Tedious work has been an inevitable ingredient in many types of jobs for generations, but now there may be a solution in a new format: Robotic Process Automation (RPA). This is a type of software, not a physical robot, and it is designed to take over some of the more repetitive and dull elements of a process, especially in banking, insurance and accounting where transposition errors or a missed field in a form can result in a delay or developments that have negative repercussions up and down the line.
In one sense, RPA is nothing new. We have been building robots and machines to take over tedious chores for centuries. One need only think how the photocopier sped up the process of duplicating documents, and how a home dishwasher relieves us of the chore of washing the dishes.
RPA falls into place somewhere between robotic machines (like dishwashers) on one end, and artificial intelligence/machine learning-based applications on the other. This latter group uses an ever-evolving intelligence to make judgments and infer knowledge. RPA doesn’t go that far.
I am reminded of a book and movie called Catch Me If You Can, a recounting of a true story of Frank Abagnale, an American confidence trickster. One of his most successful schemes involved modifying the transit numbers printed on the face of personal cheques. The modification sent the cheques to the wrong clearing house, and because of this, he was able to obtain the cash as the banking system stumbled over the error. This trick is no longer possible, but it reveals a tedious manual process that, even without a criminal mastermind at the helm, is rife with the potential for error.
Many other types of tedious tasks still exist today from testing software to preparing meals or even flying planes. There is certainly room for a new breed of robot to step in and ensure these predictable tasks are taken care of in the right way.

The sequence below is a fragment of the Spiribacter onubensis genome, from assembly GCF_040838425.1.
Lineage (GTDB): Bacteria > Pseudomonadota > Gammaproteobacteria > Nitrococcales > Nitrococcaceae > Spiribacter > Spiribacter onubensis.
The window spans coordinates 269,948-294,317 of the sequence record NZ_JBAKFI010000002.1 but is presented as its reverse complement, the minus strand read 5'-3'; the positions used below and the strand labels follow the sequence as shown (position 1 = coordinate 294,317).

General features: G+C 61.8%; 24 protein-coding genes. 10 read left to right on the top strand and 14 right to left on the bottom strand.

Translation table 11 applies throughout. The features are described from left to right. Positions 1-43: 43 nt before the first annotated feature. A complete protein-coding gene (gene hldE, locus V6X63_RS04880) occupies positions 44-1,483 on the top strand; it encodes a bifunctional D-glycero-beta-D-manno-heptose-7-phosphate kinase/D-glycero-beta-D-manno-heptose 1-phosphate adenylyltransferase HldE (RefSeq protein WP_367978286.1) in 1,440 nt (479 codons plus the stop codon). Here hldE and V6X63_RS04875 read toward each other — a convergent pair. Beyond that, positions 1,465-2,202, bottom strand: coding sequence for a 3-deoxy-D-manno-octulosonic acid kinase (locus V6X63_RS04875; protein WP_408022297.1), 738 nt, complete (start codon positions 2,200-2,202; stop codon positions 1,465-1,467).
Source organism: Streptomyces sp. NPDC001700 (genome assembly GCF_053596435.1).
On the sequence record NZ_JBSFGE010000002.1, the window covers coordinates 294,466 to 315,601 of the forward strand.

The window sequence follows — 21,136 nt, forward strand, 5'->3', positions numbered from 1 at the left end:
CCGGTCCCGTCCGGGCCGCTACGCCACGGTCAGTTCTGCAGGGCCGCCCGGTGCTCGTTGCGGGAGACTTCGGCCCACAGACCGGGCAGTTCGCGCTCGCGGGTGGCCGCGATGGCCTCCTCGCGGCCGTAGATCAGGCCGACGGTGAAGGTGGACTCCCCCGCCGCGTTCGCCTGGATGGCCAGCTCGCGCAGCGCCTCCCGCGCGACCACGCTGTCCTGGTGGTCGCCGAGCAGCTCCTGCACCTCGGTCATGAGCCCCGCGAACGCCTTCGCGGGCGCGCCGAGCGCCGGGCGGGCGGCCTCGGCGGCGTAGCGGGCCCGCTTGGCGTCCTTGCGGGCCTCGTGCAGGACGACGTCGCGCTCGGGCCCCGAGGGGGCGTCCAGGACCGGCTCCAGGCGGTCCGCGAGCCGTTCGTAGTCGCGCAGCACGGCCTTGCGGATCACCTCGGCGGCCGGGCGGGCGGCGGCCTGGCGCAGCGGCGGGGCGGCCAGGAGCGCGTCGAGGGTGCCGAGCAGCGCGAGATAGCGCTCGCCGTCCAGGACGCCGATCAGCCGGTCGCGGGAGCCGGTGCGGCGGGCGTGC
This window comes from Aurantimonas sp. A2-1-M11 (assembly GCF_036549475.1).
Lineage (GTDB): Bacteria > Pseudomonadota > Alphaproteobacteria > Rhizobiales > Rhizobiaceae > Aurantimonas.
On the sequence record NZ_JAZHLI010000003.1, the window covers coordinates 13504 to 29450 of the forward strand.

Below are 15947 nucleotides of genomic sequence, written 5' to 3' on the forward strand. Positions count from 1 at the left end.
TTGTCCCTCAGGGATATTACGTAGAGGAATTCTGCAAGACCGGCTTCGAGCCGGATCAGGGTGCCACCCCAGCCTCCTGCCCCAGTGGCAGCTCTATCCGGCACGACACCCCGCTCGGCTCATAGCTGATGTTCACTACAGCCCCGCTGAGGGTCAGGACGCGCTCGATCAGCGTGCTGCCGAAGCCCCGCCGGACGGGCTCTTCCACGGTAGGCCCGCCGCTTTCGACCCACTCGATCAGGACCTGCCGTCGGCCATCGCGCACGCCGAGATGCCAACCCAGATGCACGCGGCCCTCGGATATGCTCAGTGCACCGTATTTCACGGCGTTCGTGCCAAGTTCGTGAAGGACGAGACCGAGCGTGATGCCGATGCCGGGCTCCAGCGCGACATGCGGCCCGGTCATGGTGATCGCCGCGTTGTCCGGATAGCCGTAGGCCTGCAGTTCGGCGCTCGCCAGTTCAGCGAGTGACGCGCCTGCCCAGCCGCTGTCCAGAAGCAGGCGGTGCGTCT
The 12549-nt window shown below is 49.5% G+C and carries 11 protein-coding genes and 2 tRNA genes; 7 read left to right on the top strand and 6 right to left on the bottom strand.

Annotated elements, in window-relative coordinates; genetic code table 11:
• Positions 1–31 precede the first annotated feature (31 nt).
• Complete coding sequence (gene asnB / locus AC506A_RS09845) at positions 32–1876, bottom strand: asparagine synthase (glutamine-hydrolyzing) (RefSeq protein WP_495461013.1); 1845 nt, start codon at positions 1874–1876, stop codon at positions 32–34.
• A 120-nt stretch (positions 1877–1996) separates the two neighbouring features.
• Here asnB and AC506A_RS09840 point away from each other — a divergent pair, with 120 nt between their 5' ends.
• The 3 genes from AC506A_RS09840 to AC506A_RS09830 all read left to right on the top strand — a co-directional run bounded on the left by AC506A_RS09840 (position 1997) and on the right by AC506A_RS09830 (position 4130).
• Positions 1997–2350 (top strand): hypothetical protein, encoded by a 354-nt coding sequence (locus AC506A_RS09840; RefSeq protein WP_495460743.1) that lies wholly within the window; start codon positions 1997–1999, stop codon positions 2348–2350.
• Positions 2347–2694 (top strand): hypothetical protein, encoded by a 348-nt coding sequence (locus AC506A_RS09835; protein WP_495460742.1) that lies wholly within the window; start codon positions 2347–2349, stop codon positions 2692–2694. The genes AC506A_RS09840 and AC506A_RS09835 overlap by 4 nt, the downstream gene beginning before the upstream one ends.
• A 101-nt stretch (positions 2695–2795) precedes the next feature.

In a recent McKinsey & Company interview, Xavier Lhuer spoke with Leslie Willcocks from the London School of Economics department of Management, who describes RPA as dealing with “simple tasks that don’t need knowledge, understanding or insight – tasks that can be done by codifying rules and instructing the computer or software to act.” This makes it very different from cognitive computing, which strives to apply levels of artificial intelligence to a problem or a knowledge base.
Willcocks highlights impressive ROI figures, between 30 percent and 200 percent in the first year, across 16 case studies, and notes its usefulness especially in the area of compliance.
Advancing the Workforce Toward Soft Skills
So, although RPA can be seen as a midpoint between industrial automation and intelligent machines, there is another vital notion to consider: the future of work. In a previous post The Human Side of Continuous Improvement , I pointed to studies that predict an increase in the need for soft skills – as well as training in soft skills – to address precisely the types of intuitive and interactive situations that RPA software and even most IA applications cannot handle.
Willcocks highlights this transition as one of the benefits of RPA – that it frees people from drudgery and allows them to focus on higher-level, more customer-friendly activities that require emotional intelligence and situational awareness to complete. This may be welcomed by those employees who can now leave the repetitive parts of their jobs behind, but it might pose a threat to people whose skill set is more suited to repetitive tasks, and for whom interactions with other people is neither welcome nor natural.
This, however, may be mitigated by the fact that machines still need supervisors. As I wrote in Automating Job Insecurity, in many cases, the jobs that are “taken away” by robots and machines result in a need for caretakers – people who can unjam or escalate the issues that the machines cannot handle. When employers offer these caretaker positions to the people whose jobs were just eliminated, a moderate level of balance is achieved.
What to Watch for When Implementing RPA
At LeanSixSigmaBelgium.com we highlights three considerations for companies considering RPA adoption:
• Strategy: although the immediate benefit of RPA is cost savings, she states that more can be gained when using it as a strategic tool.
• Launch: deployment of RPA requires a combination of the right champion, the right process, and full cooperation from the Executive. It must also be deployed on the right type of scenario, which involves stable, repetitive tasks.
• Change: people need to accept the change that RPA brings to their world – not just those whose jobs are directly impacted, but others who have built a system of business operations and who see the deployment of robots as a threat rather than a solution.
As with much of technological advancement, RPA, along with AI and ML are becoming realities. It is up to companies to decide whether they wish to occupy the leading edge of change or wait until their competitors or customers get there first.